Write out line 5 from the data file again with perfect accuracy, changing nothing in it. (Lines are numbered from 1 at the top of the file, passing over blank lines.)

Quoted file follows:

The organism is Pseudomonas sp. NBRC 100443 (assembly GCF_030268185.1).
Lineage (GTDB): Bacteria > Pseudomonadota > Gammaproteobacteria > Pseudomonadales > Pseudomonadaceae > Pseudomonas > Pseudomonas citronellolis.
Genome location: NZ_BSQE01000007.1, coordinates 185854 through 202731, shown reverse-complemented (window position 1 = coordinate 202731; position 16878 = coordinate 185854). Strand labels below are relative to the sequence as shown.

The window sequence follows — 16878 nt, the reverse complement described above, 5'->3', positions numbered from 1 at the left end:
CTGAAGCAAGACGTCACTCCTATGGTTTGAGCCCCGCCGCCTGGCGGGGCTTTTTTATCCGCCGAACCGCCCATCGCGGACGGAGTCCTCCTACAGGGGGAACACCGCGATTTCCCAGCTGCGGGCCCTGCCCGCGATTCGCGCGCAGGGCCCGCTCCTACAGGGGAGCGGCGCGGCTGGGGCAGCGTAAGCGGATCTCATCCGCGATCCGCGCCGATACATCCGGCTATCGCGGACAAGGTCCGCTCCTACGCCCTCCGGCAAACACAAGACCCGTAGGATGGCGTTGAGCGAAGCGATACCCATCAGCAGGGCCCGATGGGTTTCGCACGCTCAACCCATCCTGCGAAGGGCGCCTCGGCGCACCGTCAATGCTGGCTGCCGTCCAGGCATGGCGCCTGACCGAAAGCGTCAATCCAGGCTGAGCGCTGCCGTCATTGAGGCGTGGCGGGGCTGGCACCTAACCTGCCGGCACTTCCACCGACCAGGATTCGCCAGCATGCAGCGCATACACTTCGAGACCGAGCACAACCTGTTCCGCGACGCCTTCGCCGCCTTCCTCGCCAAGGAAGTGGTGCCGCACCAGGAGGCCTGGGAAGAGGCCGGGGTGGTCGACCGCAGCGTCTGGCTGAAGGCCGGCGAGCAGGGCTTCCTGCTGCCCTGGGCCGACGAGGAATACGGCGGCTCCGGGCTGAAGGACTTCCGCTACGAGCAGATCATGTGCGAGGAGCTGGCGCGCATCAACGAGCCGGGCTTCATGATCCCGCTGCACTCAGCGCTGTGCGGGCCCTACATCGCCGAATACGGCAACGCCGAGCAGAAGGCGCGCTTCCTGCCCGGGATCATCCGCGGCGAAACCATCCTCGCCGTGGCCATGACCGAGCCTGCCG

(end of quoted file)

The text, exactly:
CTGAAGCAAGACGTCACTCCTATGGTTTGAGCCCCGCCGCCTGGCGGGGCTTTTTTATCCGCCGAACCGCCCATCGCGGACGGAGTCCTCCTACAGGGGGAACACCGCGATTTCCCAGCTGCGGGCCCTGCCCGCGATTCGCGCGCAGGGCCCGCTCCTACAGGGGAGCGGCGCGGCTGGGGCAGCGTAAGCGGATCTCATCCGCGATCCGCGCCGATACATCCGGCTATCGCGGACAAGGTCCGCTCCTACGCCCTCCGGCAAACACAAGACCCGTAGGATGGCGTTGAGCGAAGCGATACCCATCAGCAGGGCCCGATGGGTTTCGCACGCTCAACCCATCCTGCGAAGGGCGCCTCGGCGCACCGTCAATGCTGGCTGCCGTCCAGGCATGGCGCCTGACCGAAAGCGTCAATCCAGGCTGAGCGCTGCCGTCATTGAGGCGTGGCGGGGCTGGCACCTAACCTGCCGGCACTTCCACCGACCAGGATTCGCCAGCATGCAGCGCATACACTTCGAGACCGAGCACAACCTGTTCCGCGACGCCTTCGCCGCCTTCCTCGCCAAGGAAGTGGTGCCGCACCAGGAGGCCTGGGAAGAGGCCGGGGTGGTCGACCGCAGCGTCTGGCTGAAGGCCGGCGAGCAGGGCTTCCTGCTGCCCTGGGCCGACGAGGAATACGGCGGCTCCGGGCTGAAGGACTTCCGCTACGAGCAGATCATGTGCGAGGAGCTGGCGCGCATCAACGAGCCGGGCTTCATGATCCCGCTGCACTCAGCGCTGTGCGGGCCCTACATCGCCGAATACGGCAACGCCGAGCAGAAGGCGCGCTTCCTGCCCGGGATCATCCGCGGCGAAACCATCCTCGCCGTGGCCATGACCGAGCCTGCCG